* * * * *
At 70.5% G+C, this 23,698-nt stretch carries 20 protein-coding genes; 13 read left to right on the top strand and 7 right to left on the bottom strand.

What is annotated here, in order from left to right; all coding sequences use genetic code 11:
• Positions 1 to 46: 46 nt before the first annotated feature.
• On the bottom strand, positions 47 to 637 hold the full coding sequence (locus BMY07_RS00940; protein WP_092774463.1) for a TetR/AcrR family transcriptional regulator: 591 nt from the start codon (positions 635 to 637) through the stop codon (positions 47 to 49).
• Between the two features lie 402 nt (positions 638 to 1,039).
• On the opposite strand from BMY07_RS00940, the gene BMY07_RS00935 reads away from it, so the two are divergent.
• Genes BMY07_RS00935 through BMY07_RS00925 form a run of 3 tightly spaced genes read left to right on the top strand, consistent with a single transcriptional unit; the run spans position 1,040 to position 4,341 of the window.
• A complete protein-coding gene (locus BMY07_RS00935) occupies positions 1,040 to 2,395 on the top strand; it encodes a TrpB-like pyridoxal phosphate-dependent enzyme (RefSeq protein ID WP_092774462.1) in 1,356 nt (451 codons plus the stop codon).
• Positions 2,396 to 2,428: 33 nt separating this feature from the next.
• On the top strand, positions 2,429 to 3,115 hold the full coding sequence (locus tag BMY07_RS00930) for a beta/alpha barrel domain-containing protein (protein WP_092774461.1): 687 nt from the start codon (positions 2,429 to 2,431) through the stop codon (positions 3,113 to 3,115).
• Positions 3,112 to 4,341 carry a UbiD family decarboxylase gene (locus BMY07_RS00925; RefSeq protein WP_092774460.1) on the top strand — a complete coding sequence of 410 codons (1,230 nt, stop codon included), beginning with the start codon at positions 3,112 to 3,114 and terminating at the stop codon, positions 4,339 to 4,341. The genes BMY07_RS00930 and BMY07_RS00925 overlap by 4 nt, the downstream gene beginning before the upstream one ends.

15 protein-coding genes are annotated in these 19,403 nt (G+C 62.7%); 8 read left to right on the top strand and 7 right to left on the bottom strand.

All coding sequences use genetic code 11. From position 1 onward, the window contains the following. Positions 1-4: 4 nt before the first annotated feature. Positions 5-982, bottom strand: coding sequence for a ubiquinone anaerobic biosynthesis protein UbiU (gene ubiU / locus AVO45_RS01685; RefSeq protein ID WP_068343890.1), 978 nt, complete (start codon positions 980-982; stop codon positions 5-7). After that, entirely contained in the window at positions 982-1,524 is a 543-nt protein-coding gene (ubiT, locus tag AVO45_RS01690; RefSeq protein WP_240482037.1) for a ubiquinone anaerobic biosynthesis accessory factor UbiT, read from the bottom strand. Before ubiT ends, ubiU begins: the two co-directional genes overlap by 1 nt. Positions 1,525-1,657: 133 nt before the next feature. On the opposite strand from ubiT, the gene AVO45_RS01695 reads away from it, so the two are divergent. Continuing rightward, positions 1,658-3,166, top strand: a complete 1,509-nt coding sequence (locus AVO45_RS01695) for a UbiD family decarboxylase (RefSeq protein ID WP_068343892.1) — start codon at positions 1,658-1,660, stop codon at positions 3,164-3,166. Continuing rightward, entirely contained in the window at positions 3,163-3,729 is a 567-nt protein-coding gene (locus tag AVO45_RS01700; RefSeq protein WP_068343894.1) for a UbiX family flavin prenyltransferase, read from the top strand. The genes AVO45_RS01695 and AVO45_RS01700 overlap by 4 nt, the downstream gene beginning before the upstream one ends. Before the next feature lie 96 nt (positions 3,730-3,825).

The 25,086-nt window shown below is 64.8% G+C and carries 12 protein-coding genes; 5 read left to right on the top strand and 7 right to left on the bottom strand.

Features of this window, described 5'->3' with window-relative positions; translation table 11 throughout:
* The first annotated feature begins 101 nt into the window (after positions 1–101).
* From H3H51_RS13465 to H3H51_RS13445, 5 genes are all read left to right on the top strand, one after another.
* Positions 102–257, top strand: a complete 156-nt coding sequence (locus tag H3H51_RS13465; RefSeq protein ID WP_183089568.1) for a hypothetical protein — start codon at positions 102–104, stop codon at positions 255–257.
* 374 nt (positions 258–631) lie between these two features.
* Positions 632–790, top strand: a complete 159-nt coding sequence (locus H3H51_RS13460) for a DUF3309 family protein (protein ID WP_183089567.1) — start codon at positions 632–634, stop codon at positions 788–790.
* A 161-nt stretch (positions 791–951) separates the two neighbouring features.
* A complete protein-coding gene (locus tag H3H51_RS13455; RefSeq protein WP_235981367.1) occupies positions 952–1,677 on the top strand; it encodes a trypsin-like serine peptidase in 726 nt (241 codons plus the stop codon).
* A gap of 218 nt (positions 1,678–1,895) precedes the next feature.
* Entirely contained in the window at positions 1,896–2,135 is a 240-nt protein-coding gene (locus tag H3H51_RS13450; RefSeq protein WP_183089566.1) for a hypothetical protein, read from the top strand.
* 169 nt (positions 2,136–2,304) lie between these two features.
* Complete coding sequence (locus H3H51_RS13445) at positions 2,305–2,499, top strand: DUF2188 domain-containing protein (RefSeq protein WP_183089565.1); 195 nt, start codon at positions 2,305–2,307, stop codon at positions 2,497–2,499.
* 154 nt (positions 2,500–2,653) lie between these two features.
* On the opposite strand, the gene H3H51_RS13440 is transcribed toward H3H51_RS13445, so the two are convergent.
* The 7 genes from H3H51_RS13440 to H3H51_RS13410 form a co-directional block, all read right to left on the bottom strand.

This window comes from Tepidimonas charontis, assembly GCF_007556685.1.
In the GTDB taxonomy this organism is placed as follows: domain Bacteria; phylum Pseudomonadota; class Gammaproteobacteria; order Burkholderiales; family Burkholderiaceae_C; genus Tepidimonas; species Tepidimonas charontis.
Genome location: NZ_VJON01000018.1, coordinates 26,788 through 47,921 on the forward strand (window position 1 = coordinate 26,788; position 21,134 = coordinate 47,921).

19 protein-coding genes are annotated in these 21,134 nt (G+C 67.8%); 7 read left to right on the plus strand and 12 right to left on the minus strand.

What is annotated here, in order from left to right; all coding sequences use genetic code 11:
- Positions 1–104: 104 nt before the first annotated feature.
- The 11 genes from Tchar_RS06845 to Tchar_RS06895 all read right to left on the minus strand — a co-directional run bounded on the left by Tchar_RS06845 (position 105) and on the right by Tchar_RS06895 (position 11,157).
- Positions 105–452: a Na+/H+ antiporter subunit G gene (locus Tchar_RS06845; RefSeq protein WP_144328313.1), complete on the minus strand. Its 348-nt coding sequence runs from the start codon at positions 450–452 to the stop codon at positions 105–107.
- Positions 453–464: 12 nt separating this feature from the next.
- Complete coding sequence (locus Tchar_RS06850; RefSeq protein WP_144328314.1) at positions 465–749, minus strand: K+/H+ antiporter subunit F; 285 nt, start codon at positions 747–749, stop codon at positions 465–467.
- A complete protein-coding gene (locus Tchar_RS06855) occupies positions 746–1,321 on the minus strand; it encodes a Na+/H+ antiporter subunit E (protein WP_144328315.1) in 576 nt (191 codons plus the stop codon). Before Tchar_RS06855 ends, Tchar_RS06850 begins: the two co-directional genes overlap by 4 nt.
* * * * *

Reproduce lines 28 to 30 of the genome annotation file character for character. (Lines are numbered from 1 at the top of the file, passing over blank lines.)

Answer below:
* On the opposite strand, the gene H3H51_RS13440 is transcribed toward H3H51_RS13445, so the two are convergent.
* The 7 genes from H3H51_RS13440 to H3H51_RS13410 form a co-directional block, all read right to left on the bottom strand.

This window comes from Tepidimonas charontis, assembly GCF_007556685.1.